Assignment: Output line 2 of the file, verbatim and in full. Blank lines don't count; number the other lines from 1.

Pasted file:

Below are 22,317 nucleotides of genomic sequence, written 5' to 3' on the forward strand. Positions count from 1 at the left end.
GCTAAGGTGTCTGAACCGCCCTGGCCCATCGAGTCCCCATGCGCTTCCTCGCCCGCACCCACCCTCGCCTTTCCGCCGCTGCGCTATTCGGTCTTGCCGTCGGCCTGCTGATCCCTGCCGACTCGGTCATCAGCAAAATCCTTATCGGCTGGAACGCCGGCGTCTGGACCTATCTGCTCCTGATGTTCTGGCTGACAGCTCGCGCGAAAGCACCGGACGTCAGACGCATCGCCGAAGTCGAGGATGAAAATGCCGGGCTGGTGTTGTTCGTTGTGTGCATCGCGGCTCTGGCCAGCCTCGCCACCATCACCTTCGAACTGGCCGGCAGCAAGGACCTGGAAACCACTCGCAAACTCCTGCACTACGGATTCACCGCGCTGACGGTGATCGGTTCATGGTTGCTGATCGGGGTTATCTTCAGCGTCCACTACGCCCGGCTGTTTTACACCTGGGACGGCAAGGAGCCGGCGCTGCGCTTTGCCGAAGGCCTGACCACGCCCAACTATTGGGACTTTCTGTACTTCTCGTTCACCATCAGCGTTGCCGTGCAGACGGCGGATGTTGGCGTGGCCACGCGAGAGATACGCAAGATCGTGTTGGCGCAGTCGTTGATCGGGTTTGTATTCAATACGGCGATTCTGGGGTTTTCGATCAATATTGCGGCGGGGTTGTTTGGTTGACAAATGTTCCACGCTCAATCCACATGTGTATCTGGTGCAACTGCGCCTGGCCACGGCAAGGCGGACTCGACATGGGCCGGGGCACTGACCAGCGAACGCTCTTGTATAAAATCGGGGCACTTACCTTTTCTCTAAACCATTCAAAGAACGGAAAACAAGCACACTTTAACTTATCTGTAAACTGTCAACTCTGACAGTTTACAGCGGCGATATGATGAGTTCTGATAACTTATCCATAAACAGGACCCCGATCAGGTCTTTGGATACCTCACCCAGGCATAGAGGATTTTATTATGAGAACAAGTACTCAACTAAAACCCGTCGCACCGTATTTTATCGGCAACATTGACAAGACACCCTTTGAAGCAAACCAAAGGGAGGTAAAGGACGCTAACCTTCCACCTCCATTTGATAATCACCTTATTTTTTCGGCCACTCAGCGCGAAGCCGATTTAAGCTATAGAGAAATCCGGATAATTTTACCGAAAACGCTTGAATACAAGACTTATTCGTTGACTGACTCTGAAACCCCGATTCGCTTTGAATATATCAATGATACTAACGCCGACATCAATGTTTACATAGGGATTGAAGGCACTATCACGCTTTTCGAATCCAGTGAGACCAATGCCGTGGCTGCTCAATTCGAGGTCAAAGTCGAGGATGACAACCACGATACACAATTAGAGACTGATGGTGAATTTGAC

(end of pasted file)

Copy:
GCTAAGGTGTCTGAACCGCCCTGGCCCATCGAGTCCCCATGCGCTTCCTCGCCCGCACCCACCCTCGCCTTTCCGCCGCTGCGCTATTCGGTCTTGCCGTCGGCCTGCTGATCCCTGCCGACTCGGTCATCAGCAAAATCCTTATCGGCTGGAACGCCGGCGTCTGGACCTATCTGCTCCTGATGTTCTGGCTGACAGCTCGCGCGAAAGCACCGGACGTCAGACGCATCGCCGAAGTCGAGGATGAAAATGCCGGGCTGGTGTTGTTCGTTGTGTGCATCGCGGCTCTGGCCAGCCTCGCCACCATCACCTTCGAACTGGCCGGCAGCAAGGACCTGGAAACCACTCGCAAACTCCTGCACTACGGATTCACCGCGCTGACGGTGATCGGTTCATGGTTGCTGATCGGGGTTATCTTCAGCGTCCACTACGCCCGGCTGTTTTACACCTGGGACGGCAAGGAGCCGGCGCTGCGCTTTGCCGAAGGCCTGACCACGCCCAACTATTGGGACTTTCTGTACTTCTCGTTCACCATCAGCGTTGCCGTGCAGACGGCGGATGTTGGCGTGGCCACGCGAGAGATACGCAAGATCGTGTTGGCGCAGTCGTTGATCGGGTTTGTATTCAATACGGCGATTCTGGGGTTTTCGATCAATATTGCGGCGGGGTTGTTTGGTTGACAAATGTTCCACGCTCAATCCACATGTGTATCTGGTGCAACTGCGCCTGGCCACGGCAAGGCGGACTCGACATGGGCCGGGGCACTGACCAGCGAACGCTCTTGTATAAAATCGGGGCACTTACCTTTTCTCTAAACCATTCAAAGAACGGAAAACAAGCACACTTTAACTTATCTGTAAACTGTCAACTCTGACAGTTTACAGCGGCGATATGATGAGTTCTGATAACTTATCCATAAACAGGACCCCGATCAGGTCTTTGGATACCTCACCCAGGCATAGAGGATTTTATTATGAGAACAAGTACTCAACTAAAACCCGTCGCACCGTATTTTATCGGCAACATTGACAAGACACCCTTTGAAGCAAACCAAAGGGAGGTAAAGGACGCTAACCTTCCACCTCCATTTGATAATCACCTTATTTTTTCGGCCACTCAGCGCGAAGCCGATTTAAGCTATAGAGAAATCCGGATAATTTTACCGAAAACGCTTGAATACAAGACTTATTCGTTGACTGACTCTGAAACCCCGATTCGCTTTGAATATATCAATGATACTAACGCCGACATCAATGTTTACATAGGGATTGAAGGCACTATCACGCTTTTCGAATCCAGTGAGACCAATGCCGTGGCTGCTCAATTCGAGGTCAAAGTCGAGGATGACAACCACGATACACAATTAGAGACTGATGGTGAATTTGAC